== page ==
Ali M. S yed
Bibliographic info:
Building Simulation, 2009, Glasgow, Scotland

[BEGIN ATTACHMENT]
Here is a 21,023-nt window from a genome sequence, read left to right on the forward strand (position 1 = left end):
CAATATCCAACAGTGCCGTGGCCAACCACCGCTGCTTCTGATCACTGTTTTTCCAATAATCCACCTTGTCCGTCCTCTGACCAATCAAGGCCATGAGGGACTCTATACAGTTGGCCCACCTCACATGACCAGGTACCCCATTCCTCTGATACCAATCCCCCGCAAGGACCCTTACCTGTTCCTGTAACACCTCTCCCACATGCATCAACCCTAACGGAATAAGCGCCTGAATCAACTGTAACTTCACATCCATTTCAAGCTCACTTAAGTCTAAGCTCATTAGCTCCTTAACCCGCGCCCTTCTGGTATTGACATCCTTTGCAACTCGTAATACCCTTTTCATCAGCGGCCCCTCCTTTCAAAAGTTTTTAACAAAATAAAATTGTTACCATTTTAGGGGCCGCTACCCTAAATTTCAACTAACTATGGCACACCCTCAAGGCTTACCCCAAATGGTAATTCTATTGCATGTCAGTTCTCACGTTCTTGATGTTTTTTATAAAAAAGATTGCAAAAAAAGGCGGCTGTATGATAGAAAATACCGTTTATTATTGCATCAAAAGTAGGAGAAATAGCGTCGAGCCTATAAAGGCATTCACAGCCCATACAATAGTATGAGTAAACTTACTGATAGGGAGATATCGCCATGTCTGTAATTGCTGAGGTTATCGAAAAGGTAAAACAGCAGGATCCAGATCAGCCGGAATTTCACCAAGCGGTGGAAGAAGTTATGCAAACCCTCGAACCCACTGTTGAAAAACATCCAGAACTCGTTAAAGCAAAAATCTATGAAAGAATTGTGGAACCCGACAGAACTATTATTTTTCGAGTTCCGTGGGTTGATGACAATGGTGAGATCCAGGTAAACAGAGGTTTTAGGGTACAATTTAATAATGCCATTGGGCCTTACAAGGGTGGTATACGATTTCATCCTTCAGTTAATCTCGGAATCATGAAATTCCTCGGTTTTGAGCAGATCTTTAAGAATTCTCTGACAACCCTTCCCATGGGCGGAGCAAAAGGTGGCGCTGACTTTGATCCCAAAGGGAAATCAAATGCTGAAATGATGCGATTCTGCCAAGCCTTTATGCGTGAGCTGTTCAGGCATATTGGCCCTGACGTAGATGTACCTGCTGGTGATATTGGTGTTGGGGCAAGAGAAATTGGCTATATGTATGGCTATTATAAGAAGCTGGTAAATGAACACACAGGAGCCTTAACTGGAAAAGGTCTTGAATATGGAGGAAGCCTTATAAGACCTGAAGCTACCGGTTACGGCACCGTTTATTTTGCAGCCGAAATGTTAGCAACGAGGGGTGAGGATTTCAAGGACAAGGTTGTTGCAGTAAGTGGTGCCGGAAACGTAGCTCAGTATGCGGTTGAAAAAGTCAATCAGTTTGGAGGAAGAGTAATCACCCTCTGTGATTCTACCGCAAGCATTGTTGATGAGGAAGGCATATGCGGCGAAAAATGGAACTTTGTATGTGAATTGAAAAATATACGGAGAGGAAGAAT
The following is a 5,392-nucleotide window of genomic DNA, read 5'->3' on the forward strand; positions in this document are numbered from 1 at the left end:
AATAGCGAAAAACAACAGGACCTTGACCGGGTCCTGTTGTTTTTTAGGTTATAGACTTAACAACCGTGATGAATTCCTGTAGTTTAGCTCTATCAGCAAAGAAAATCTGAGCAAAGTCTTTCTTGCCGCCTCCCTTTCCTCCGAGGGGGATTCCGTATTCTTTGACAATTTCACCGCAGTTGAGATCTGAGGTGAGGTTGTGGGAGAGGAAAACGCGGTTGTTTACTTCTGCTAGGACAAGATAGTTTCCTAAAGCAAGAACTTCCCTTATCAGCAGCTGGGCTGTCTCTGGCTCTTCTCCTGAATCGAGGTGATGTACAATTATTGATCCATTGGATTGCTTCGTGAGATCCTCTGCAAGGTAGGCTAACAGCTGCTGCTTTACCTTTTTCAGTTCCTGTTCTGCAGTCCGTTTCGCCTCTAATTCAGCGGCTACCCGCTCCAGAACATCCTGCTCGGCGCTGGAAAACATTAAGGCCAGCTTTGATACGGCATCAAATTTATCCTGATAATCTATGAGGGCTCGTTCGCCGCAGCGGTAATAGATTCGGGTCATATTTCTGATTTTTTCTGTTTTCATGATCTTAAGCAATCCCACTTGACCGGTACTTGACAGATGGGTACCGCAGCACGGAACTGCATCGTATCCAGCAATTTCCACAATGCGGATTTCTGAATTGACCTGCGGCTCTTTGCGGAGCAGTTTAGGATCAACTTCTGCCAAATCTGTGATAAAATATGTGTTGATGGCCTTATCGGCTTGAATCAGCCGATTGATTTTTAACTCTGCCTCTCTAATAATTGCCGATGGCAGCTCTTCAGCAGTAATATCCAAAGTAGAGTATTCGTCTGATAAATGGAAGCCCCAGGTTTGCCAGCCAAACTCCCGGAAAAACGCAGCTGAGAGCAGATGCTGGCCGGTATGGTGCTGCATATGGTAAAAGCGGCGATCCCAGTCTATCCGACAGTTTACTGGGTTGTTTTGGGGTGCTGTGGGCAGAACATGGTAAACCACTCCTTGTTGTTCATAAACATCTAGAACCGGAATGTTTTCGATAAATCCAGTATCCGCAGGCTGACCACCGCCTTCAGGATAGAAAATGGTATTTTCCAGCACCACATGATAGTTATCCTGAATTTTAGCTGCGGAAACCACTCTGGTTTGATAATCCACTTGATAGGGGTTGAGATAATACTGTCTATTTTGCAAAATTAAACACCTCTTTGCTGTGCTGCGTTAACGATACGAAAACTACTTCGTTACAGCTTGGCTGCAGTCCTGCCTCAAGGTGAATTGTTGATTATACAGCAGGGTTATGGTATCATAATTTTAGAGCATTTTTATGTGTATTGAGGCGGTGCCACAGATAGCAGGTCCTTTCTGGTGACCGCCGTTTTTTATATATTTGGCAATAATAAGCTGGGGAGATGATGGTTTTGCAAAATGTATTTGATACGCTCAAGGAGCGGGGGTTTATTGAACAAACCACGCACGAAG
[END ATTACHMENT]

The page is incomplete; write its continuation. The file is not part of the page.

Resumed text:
Time of use (TOU) electricity metering involves dividing the day, the month and the year in to slots or bands, with generally higher rates at the peak loads and low tariff rates at off-peak load periods. For this study, the statistically representative testcase Canadian house was modeled in the building energy simulation software ESP-r to estimate its sub-hourly (every fifteen minutes) electricity consumption for the appliances, lighting, domestic hot water (DHW) and space heating for an entire year. With the detailed electricity usage magnitude and sub-hourly electricity demand profile, the cost was calculated at both flat and TOU price plans for a typical weekday and weekend for the winter and non-winter seasons, respectively. Different scenarios of demand response were simulated by individually shifting the ‘appliance and lighting’ loads and the ‘total electricity’ load (including HVAC and DHW) to the off-peak hours for the typical days of both seasons. It was found that by intelligent load management, up to 28 % of electricity cost savings are possible in a typical weekday. Similarly, by shifting only appliance load to off-peak hours up to 6.3 % in daily electricity cost can be saved.